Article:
One thing that readers will probably conclude is that neither Victoria nor Albert come out of the book as likable characters. Albert is fully the prudish, controlling, misogynist German prince of English lore and Victoria is the needy, lovestruck, obedient wife featured in numerous films and mini-series. Gill is plagued by a few problems, including an all-blinding feminism that creeps into the book. Although she attempts to explain circumstances in the context of their time, her view of Albert is clearly biased from the start. For example, she treats Victoria's life in nearly 90 pages at the beginning of the book, and Albert receives about 55 as his share. Gill mentions Albert's glowing points--his tender nature as a father, his intelligence, and his concern for his wife's well-being. However, everything Albert did and believed comes under critical scrutiny to the point that one finishes the book truly doubting whether Albert had any good qualities, whether Victoria was the strong character Gill asserts at the beginning of the book, or that they ever had a loving relationship regardless of the existing evidence--their successful marriage by royal standards and notably, their nine children.

For all of these faults, the book is extremely enlightening and well-researched. Gill clearly examined numerous documents, and each topic forms a tight, detailed chapter even if the chapters don't fit together for the ease of the reader. The writing style makes it easy to read, and it is probably the best analysis of the relationship between Victoria and Albert ever composed. The reader has to be aware of the author's biases and sift through the information, but there are enough facts to do this included in the text. Gill also assumes that her readers may not understand things like the order of succession, and she spends time explaining these, which I am sure will help many readers along. Her writing style is very fluid and clear, and her treatment of the topic is interesting enough that readers will complete the book having gained something from it whether or not that reader has a strong background in Victorian England to start with.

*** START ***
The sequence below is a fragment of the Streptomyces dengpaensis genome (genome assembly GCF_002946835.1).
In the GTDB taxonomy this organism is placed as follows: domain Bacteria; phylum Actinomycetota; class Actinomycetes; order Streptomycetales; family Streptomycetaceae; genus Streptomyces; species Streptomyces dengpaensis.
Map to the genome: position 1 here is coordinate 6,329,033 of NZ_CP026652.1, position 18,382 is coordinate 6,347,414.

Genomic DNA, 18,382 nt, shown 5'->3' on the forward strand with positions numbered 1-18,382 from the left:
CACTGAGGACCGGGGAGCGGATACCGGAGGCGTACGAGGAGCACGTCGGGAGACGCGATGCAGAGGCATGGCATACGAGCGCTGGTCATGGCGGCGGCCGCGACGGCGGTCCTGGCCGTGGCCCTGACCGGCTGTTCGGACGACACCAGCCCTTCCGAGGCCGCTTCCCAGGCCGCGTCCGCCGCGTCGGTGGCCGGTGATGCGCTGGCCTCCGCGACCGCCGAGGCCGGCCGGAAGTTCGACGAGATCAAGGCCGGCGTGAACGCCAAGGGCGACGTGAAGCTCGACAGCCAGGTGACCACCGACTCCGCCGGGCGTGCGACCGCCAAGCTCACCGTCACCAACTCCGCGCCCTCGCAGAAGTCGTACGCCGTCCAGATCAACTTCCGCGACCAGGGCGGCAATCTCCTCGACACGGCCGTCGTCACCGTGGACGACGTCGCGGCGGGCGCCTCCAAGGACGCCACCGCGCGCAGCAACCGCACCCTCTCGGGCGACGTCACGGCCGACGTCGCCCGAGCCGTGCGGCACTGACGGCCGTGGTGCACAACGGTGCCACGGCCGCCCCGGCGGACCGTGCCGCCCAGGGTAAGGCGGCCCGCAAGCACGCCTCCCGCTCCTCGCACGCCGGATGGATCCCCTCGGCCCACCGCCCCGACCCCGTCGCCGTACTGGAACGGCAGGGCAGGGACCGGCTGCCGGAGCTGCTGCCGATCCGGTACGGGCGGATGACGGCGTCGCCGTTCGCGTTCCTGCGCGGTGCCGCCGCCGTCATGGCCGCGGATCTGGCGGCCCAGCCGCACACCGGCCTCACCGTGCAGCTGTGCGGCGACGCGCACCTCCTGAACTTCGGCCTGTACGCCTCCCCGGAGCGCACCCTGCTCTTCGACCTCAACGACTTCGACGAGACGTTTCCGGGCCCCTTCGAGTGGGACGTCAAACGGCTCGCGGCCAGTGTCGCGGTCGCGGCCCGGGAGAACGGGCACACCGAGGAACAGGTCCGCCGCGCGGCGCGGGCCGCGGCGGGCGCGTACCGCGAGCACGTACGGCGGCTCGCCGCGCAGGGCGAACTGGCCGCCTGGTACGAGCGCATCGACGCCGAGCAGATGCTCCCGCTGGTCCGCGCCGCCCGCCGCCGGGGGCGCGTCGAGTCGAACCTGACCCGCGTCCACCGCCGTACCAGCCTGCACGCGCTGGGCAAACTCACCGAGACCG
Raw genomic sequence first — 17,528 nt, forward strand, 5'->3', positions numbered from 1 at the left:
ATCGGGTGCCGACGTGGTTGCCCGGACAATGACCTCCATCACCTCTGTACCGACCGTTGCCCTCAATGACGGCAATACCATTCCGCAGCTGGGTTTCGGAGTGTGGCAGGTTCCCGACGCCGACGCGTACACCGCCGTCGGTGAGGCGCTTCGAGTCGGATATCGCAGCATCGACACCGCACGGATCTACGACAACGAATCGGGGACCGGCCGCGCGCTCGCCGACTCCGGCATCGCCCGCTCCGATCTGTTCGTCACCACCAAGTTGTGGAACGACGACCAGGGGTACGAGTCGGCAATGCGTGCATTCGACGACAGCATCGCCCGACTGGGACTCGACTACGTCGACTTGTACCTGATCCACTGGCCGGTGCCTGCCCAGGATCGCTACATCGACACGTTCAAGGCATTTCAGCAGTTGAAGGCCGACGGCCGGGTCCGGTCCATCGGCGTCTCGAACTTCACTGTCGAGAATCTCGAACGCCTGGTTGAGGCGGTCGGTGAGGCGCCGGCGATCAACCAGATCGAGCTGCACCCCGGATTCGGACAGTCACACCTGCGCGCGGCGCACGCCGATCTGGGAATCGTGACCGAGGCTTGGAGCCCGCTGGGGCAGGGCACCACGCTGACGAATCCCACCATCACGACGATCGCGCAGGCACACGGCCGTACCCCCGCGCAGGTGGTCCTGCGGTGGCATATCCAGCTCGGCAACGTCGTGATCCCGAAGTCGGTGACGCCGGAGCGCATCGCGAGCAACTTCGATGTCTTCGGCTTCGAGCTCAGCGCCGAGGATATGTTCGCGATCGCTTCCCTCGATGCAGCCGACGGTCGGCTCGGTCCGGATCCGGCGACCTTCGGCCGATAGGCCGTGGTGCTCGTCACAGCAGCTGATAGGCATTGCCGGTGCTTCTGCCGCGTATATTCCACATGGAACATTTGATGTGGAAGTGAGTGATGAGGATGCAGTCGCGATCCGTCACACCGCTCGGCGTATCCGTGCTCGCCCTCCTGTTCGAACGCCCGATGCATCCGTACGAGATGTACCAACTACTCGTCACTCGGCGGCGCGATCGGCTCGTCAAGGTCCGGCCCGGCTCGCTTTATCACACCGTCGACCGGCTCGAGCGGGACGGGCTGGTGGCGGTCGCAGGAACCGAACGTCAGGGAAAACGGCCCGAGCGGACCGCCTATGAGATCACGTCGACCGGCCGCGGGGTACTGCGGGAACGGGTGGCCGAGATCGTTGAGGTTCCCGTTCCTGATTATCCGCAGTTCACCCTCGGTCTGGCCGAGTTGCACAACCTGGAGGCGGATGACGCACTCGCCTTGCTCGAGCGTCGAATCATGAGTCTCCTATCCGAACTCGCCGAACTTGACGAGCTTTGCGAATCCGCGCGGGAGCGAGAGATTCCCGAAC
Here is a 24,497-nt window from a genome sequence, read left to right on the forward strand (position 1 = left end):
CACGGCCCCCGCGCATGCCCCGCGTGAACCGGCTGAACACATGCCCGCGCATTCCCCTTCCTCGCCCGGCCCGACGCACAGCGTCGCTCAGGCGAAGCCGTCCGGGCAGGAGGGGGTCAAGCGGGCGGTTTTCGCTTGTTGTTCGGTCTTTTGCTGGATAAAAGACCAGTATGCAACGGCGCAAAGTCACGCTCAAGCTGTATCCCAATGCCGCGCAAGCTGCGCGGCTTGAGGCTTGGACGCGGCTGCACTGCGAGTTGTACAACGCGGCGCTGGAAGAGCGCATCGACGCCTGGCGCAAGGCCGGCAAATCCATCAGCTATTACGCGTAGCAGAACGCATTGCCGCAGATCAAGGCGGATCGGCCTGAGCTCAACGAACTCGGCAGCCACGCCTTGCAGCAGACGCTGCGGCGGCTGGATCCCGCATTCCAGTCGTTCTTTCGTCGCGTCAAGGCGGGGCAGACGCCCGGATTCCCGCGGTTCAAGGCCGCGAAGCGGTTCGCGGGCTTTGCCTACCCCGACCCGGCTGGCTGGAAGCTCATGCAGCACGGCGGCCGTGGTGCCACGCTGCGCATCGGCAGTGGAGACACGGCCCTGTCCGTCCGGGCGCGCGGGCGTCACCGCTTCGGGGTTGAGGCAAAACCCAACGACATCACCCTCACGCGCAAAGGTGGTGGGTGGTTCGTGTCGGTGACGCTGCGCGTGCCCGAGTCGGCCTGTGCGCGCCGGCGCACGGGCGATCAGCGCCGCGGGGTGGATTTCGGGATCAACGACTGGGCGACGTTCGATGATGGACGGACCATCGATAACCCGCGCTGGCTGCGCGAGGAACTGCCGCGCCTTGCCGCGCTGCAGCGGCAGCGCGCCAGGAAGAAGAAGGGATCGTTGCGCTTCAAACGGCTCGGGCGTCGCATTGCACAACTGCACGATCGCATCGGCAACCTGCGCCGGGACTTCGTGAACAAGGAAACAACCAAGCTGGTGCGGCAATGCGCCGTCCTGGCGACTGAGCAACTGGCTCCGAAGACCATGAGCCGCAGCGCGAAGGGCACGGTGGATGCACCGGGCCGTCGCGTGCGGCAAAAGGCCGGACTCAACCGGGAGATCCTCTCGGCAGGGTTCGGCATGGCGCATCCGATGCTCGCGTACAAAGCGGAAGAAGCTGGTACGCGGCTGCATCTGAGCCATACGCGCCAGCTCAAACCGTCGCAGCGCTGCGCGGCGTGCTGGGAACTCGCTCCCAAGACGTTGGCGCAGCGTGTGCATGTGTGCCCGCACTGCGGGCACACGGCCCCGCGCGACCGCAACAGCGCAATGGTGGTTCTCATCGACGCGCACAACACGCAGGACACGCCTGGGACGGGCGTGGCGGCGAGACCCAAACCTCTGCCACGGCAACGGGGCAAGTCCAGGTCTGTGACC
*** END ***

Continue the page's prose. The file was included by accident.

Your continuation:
Rating: 7.5, but that is based on my coming to the book without much of a background in the history. I learned a great deal, but I'm not sure that someone else who has a greater familiarity with Victoria and Albert would feel the same given the bias of the author.
Buy It or Borrow It: Definitely borrow it at the moment. Since it was published last year, a paperback probably won't be available for a little while. The notes are excellent, and if someone is studying the subject, I would recommend purchasing the book when it does come out in paperback for research purposes.

Thursday, May 27, 2010

Marie Antoinette

Author: Antonia Fraser
Publication Date: 2001
Length: 458 not counting Index and Bibliography
Cost: $35.00 for the hardcover, although I am sure that there is a paperback edition out by now that is probably more modestly priced
Where Did I Hear About It: Browsing through the library stacks

The Backstory

Marie Antoinette invokes a lot of different images, and it would be a rare case to find someone who hasn't heard of this many-times-villianized Queen of France. She was born in Vienna in 1755 to Emperor Francis I and Empress Maria Theresa of the Holy Roman Empire. After a bout of smallpox ravaged the royal family, Marie Antoinette became the choice of the royal Bourbon house of France for the French heir (traditionally termed the "Dauphin"), Louis Auguste. She was married to Louis by proxy in 1770, and later, made the long trek to France to meet her husband. As Marie was meant to symbolize an alliance between Austria and France, her reception by the court in France was naturally mixed.